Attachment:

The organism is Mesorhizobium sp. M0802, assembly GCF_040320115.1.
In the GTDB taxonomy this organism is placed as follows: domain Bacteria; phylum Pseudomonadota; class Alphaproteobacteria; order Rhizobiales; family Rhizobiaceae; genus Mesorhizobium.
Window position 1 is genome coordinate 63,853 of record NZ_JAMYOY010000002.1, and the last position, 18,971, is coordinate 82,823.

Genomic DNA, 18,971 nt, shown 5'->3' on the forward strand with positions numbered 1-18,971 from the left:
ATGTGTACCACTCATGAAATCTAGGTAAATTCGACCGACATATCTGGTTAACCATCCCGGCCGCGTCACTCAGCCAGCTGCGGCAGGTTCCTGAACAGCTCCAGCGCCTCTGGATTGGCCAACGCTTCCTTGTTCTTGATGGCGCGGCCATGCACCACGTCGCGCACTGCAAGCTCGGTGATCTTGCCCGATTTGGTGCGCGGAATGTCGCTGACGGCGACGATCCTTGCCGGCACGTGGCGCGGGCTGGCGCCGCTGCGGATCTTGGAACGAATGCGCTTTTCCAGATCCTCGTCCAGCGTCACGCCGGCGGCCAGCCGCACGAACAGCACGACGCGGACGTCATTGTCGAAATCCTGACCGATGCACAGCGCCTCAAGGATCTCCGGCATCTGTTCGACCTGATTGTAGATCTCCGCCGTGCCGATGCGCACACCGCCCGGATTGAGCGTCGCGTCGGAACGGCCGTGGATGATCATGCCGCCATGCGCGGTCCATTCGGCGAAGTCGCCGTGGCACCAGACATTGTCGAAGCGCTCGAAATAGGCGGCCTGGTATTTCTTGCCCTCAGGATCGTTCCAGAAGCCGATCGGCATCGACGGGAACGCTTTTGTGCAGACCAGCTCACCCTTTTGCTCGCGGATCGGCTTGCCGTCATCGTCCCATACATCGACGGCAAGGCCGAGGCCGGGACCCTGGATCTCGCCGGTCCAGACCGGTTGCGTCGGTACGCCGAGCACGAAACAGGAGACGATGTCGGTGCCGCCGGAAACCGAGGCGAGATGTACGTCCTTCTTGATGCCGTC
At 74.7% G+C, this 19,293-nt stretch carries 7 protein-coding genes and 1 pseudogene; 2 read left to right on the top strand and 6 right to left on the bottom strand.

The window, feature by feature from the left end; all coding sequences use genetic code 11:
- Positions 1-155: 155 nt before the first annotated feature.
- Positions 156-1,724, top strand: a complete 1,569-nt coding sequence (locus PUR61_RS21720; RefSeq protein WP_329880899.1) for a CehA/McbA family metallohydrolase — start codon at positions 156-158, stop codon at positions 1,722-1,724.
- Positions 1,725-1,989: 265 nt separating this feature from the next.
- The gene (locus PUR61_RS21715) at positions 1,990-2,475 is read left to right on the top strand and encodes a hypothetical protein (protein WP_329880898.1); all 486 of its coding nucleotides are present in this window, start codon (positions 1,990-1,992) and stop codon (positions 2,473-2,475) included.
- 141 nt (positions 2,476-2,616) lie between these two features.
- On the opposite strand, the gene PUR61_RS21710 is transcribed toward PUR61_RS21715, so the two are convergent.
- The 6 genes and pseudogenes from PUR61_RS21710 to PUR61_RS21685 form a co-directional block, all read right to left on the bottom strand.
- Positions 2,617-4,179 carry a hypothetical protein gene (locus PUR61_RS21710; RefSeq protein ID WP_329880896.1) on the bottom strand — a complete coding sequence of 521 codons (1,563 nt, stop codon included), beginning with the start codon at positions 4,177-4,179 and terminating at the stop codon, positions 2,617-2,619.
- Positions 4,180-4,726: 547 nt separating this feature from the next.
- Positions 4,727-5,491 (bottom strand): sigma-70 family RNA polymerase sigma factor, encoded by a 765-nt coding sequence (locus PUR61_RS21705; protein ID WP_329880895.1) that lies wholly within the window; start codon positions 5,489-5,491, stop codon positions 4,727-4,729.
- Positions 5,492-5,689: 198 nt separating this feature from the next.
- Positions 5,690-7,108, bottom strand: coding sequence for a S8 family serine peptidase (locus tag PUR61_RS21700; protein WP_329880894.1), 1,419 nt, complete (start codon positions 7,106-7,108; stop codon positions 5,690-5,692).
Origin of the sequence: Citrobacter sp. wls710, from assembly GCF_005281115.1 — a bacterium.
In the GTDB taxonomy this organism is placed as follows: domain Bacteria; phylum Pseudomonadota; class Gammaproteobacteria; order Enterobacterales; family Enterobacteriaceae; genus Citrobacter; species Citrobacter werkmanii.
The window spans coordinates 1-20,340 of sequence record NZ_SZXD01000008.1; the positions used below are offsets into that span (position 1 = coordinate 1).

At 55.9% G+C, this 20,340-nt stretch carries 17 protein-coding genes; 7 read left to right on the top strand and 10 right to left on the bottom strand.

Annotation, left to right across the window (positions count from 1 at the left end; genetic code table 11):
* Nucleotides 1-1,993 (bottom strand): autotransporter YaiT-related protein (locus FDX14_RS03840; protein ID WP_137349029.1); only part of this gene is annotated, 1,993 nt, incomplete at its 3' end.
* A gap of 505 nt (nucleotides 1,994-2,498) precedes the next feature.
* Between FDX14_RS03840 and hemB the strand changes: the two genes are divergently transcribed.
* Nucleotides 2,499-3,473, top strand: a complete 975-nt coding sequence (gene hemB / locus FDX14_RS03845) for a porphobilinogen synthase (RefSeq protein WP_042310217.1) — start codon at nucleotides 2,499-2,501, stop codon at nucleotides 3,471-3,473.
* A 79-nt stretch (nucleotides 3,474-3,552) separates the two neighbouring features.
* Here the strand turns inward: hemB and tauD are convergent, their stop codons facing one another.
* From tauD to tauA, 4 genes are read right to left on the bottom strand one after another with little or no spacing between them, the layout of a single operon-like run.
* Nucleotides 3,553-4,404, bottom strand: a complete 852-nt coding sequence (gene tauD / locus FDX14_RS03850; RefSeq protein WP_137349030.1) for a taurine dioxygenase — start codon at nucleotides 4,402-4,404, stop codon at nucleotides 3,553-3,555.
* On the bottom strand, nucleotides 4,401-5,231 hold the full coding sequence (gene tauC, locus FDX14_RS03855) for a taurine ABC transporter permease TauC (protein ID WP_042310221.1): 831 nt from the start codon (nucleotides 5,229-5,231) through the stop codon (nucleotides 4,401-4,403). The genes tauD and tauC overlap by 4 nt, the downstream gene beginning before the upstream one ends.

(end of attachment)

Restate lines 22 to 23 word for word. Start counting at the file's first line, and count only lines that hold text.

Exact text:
The window spans coordinates 1-20,340 of sequence record NZ_SZXD01000008.1; the positions used below are offsets into that span (position 1 = coordinate 1).

At 55.9% G+C, this 20,340-nt stretch carries 17 protein-coding genes; 7 read left to right on the top strand and 10 right to left on the bottom strand.